Book Review: Coming of Age in Second Life by Tom Boellstorff

I’m a few years late with this, but I recently had the chance to read Coming of Age In Second Life by Tom Boellstorff, an anthropological ethnography of the Massive Multiplayer Online World Second Life. I know this might be an odd book to review, given that it’s nearly 10 years old now and Second Life isn’t quite the juggernaut in the MMO scene that it once was, but the book provides valuable insight for social researcher looking to do research in online worlds.  I thought I’d share my opinion about the book so that others could check it out.

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First published in 2008, Coming of Age in Second Life is part proof of concept and part by- the-books ethnography of a digital world. With new virtual worlds being constructed each year, Tom Boellstorff set out to prove to the academic community that traditional methods of research could be applied to these rapidly changing, new worlds. Coming from an anthropology background and having done. There have been many ethnographies of online worlds, but Coming of Age may be one of the most groundbreaking and influential.

Boellstorff starts the book by discussing the background of Second Life  and painting what a typical day in the world looks like, before moving onto a discussion about the philosophy, ethics, and academic interest in researching such a community. Collecting data and living natively for over 2 years as his online avatar Tom Bukowski, Boellstorff explores various topics of inquiry within this rapidly changing online world. Using traditional anthropological methods and theories, Boellstorff tackles this virtual world with the same keen sense and methods as he would any other social field.  Boellstorff does not claim his research to be a definitive guide to MMOs or even Second Life, rather a dive into a very specific era of a constantly changing world.

The crux of the book comes in the forms of chapters dedicated to overarching themes that emerged during Boellstorff’s research: place and time, personhood, intimacy, community, and political economy. In each of these chapters Boellstorff explores more narrowed down sub-themes in discussions that include the anthropological and philosophical background for their importance,  and data as evidence for their existence within Second Life. This justification through data comes in various forms, including transcribed interviews with second life citizens,  summaries of pertinent events the author witnessed or heard of second hand, and screenshots that give the reader a visual understanding of what the author is expressing.  I mention this range of topics to say that the book offers a sort of survey about the world of Second Life during the author’s stay. While your typical ethnography will focus on one individual topic of interest, Boellstorff has the luxury of exploring a world that many of his respondents will have absolutely no experience with; such a luxury is almost impossible in the “real world”.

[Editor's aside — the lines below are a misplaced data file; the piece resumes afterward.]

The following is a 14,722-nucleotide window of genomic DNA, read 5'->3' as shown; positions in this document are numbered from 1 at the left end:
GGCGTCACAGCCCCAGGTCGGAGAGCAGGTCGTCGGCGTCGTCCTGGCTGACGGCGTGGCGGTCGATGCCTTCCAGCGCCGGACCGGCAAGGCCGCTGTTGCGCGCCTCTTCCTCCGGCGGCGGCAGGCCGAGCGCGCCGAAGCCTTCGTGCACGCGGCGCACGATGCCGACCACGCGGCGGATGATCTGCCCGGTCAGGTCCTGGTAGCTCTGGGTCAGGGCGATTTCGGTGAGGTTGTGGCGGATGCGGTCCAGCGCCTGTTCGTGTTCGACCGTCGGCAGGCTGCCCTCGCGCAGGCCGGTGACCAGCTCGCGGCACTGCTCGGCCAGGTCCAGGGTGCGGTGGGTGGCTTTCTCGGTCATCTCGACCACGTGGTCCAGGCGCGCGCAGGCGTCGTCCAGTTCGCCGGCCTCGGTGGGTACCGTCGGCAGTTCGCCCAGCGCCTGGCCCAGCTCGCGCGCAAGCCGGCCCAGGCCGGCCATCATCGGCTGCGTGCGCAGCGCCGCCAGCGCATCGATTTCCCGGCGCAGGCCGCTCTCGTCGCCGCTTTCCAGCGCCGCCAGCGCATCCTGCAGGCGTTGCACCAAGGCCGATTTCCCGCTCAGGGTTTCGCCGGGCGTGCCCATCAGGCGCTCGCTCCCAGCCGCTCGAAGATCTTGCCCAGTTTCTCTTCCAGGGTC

Throughout the book, Boellstorff is attempting to both prove that traditional methods work in digital worlds, but also argue that humans have always existed between real and virtual, with  online virtual worlds being newly enacted forms of  traditional culture creation, social interaction, and creativity.  By presenting his years of research with precision and thoroughly thought out discussion, Boellstorff’s argument is carefully explored and fought for.   The only draw back that I may mention in regards to the book, is that it is at time perhaps a little too academic. This of course is a concession the author must of had to make; either weigh too heavily on public appeal and be ignored by the academic community, or weigh too heavily on the academic side and prove a little dry to the general population. In the end, the book seeks what it sets out to do. For anyone seeking to conduct social research on video games or massive multiplayer online worlds, Coming of Age in Second Life proves to be a useful resource to have on your shelf. Boellstorff’s work exemplify what we students of the social sciences and lovers of interactive media should strive to. You’ll be hard pressed to find a deeper dive into an online world.

I hope this book review has proved worthwhile. I’ll try and recommend other useful books and resources as I come across them.

-Ian L

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